Sugarlands Nature Trail is found 1/4 mile south of Sugarlands Visitor Center on Newfound Gap Road. The trail is a paved, handicap accessible, path that is 1/2 mile in length. The trail follows the West Prong of the Little Pigeon River upstream with benches for relaxing and plenty of access for trout fisherman. The Sugarland Valley is acclaimed for the beautiful fall foliage. Once dominated by the sugar maple tree, today it is a mixed hardwood forest with a dazzling diversity of fall color.
  • Laurel Falls Trail (2.6 miles roundtrip, moderate)
    The Laurel Falls trailhead is on Little River Road four miles west of Sugarlands Visitor Center. The trail is paved but is considered moderate in difficulty. The 2.6 mile round-trip hike is well worth it with a 80-foot tall waterfall to reward your effort. If you hit this trail at the right time of the season the fall colors are amazing! We suggest early to mid October. This is one of the Park’s busiest trails, so a good off-time to hike is during the week or early before 10:00 a.m.
  • Abrams Falls Trail (5 miles roundtrip, moderate)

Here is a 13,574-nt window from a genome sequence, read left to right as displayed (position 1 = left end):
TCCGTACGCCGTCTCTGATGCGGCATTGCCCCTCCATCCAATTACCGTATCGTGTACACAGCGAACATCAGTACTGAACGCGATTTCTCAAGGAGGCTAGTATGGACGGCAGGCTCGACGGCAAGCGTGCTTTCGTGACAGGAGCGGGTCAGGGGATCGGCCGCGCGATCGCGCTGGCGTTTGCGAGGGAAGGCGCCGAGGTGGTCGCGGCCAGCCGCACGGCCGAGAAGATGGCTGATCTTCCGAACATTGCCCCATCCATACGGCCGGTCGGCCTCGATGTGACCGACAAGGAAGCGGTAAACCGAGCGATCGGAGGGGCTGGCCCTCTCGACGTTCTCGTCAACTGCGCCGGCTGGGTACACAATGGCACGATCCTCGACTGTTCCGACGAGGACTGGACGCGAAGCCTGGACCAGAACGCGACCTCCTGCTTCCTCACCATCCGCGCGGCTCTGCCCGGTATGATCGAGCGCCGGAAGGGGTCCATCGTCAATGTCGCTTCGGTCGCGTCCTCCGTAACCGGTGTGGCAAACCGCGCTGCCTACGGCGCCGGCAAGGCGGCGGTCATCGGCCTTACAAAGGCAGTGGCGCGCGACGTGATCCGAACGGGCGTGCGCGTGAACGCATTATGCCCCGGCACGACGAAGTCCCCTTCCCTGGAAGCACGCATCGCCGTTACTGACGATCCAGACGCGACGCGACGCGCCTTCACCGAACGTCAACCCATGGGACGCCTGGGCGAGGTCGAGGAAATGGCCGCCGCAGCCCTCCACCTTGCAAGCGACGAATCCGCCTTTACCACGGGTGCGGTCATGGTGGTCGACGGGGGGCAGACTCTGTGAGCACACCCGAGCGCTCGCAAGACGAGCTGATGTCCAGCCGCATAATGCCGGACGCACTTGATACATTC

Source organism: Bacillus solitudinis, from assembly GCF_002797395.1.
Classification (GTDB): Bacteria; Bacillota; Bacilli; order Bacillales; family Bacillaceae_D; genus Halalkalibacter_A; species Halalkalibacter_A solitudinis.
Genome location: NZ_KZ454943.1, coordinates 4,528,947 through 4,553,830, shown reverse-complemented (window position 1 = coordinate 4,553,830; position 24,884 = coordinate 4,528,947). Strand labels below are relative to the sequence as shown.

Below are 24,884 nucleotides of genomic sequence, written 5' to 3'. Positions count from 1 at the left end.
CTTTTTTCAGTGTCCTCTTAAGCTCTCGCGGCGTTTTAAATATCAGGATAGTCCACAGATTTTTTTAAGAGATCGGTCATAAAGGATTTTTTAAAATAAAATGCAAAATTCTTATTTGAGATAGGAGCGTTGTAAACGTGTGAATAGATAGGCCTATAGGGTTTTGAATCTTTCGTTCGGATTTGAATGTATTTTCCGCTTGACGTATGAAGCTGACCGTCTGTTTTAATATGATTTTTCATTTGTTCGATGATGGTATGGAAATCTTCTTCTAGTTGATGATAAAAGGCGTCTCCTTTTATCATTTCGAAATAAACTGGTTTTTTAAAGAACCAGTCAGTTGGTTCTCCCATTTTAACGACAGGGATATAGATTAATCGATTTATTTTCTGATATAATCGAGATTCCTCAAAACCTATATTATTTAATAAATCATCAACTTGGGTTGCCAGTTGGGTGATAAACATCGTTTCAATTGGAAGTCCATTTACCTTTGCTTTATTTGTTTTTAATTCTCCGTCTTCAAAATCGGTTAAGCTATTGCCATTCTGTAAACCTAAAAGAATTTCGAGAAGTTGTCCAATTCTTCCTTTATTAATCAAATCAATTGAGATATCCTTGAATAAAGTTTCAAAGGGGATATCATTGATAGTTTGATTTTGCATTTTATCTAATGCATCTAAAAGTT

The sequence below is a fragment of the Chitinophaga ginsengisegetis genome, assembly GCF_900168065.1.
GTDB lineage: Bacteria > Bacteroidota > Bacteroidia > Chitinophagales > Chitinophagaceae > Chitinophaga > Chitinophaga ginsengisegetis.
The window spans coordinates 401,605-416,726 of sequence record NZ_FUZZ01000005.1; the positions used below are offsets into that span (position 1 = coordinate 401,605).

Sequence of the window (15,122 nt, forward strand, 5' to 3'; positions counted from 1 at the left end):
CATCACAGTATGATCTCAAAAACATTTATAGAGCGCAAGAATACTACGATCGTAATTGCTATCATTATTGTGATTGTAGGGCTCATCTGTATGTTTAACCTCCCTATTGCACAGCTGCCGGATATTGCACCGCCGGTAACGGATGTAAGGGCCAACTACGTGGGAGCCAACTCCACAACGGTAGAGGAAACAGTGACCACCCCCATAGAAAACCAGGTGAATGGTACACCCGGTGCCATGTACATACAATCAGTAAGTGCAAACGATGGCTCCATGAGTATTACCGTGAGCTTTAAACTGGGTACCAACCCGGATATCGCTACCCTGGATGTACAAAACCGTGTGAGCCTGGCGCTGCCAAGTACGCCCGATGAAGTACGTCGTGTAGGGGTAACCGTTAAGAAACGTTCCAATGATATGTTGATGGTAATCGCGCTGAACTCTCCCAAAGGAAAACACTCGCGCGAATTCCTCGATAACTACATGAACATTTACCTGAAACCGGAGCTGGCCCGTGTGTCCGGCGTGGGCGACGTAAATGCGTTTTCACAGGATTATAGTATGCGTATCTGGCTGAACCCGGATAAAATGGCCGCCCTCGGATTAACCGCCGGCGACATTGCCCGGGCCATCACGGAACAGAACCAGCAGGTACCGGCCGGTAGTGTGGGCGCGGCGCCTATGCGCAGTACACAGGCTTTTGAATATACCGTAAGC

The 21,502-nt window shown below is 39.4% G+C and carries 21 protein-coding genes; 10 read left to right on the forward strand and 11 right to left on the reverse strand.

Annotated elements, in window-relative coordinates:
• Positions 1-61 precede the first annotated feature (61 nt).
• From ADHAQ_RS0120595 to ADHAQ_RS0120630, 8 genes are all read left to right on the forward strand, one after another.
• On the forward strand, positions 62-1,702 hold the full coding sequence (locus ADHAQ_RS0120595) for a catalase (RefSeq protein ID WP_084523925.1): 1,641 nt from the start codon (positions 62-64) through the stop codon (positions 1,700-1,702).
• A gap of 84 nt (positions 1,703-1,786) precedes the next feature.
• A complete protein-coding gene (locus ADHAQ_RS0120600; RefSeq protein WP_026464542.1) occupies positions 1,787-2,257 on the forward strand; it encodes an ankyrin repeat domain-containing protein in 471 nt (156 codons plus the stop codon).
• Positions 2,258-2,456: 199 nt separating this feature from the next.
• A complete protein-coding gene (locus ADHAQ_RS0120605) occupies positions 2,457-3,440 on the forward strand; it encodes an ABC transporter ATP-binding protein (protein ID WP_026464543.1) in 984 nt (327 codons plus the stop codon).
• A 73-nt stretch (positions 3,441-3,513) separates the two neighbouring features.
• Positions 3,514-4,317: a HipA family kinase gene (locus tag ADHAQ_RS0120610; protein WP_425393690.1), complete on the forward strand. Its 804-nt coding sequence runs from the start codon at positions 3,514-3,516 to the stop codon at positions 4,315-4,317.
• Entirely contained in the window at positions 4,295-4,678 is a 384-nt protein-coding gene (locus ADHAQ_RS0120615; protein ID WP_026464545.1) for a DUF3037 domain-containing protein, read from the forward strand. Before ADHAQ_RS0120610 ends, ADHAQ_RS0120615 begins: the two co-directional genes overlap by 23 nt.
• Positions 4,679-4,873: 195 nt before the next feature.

The Abrams Falls Trail is found halfway around the Cades Cove Loop Road approximately 1/2 mile before the Cable Mill Historic Area and Visitor Center. The hike is 5 miles round trip and is considered moderate in difficulty. Again the rewards for this hike are big with an up close view of the 20-foot tall Abrams Falls from its base. Keep an eye on the creek as you walk along and you may be fortunate to see some playful river otters. The best chance for viewing fall color in Cades Cove is usually mid-to-late October due to its lower elevation;  however, with sweeping views of the Stateline Divide there is always some color in view at some elevation.
  • Alum Cave Bluffs Trail (4.6 miles roundtrip, difficult)
    Alum Cave Bluffs Trail is one of the most popular in the Smokies and is found on Newfound Gap Road 8.6 miles south of Sugarlands Visitor Center. Get an early start and avoid the crowds. This relatively short walk, 2.3 miles one way, is considered difficult due to a rise in elevation of almost 1,500 feet. The steep climb does however provide amazing views of some of the most famous geologic features in the Park, like Arch Rock and the Chimneys. The hike to the bluffs is 4.6 miles round-trip. This hike combines Cove Hardwood Forest and the edge of the Canadian Zone Spruce Fir Forest giving the hiker the opportunity to experience a wide diversity of fall color. The Smokies are often described as being on fire during the fall when the vibrant red and yellow foliage are at peak. Don’t miss your chance to see it in 2015.